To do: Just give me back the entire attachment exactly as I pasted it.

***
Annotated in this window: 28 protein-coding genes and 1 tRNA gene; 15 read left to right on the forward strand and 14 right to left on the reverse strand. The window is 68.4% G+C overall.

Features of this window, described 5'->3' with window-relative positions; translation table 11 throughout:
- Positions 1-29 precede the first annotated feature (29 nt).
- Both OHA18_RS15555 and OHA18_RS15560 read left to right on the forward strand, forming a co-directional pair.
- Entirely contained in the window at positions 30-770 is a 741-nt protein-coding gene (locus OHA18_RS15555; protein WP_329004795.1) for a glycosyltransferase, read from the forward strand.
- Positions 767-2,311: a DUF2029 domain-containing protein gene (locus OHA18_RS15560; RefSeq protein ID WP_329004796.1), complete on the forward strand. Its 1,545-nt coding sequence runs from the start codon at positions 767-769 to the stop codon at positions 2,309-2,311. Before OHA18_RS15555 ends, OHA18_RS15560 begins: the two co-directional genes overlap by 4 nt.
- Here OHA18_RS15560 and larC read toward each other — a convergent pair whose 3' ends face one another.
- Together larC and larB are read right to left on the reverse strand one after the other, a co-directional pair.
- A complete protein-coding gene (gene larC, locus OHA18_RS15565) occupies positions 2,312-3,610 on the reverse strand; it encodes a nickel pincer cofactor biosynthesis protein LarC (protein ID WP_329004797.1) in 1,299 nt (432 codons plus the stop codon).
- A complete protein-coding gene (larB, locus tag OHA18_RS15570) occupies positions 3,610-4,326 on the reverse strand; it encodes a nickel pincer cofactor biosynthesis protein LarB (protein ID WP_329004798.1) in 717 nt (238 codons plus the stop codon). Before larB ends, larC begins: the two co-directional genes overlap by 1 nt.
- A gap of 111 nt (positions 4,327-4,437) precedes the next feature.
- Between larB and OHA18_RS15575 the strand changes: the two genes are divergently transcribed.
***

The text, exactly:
Annotated in this window: 28 protein-coding genes and 1 tRNA gene; 15 read left to right on the forward strand and 14 right to left on the reverse strand. The window is 68.4% G+C overall.

Features of this window, described 5'->3' with window-relative positions; translation table 11 throughout:
- Positions 1-29 precede the first annotated feature (29 nt).
- Both OHA18_RS15555 and OHA18_RS15560 read left to right on the forward strand, forming a co-directional pair.
- Entirely contained in the window at positions 30-770 is a 741-nt protein-coding gene (locus OHA18_RS15555; protein WP_329004795.1) for a glycosyltransferase, read from the forward strand.
- Positions 767-2,311: a DUF2029 domain-containing protein gene (locus OHA18_RS15560; RefSeq protein ID WP_329004796.1), complete on the forward strand. Its 1,545-nt coding sequence runs from the start codon at positions 767-769 to the stop codon at positions 2,309-2,311. Before OHA18_RS15555 ends, OHA18_RS15560 begins: the two co-directional genes overlap by 4 nt.
- Here OHA18_RS15560 and larC read toward each other — a convergent pair whose 3' ends face one another.
- Together larC and larB are read right to left on the reverse strand one after the other, a co-directional pair.
- A complete protein-coding gene (gene larC, locus OHA18_RS15565) occupies positions 2,312-3,610 on the reverse strand; it encodes a nickel pincer cofactor biosynthesis protein LarC (protein ID WP_329004797.1) in 1,299 nt (432 codons plus the stop codon).
- A complete protein-coding gene (larB, locus tag OHA18_RS15570) occupies positions 3,610-4,326 on the reverse strand; it encodes a nickel pincer cofactor biosynthesis protein LarB (protein ID WP_329004798.1) in 717 nt (238 codons plus the stop codon). Before larB ends, larC begins: the two co-directional genes overlap by 1 nt.
- A gap of 111 nt (positions 4,327-4,437) precedes the next feature.
- Between larB and OHA18_RS15575 the strand changes: the two genes are divergently transcribed.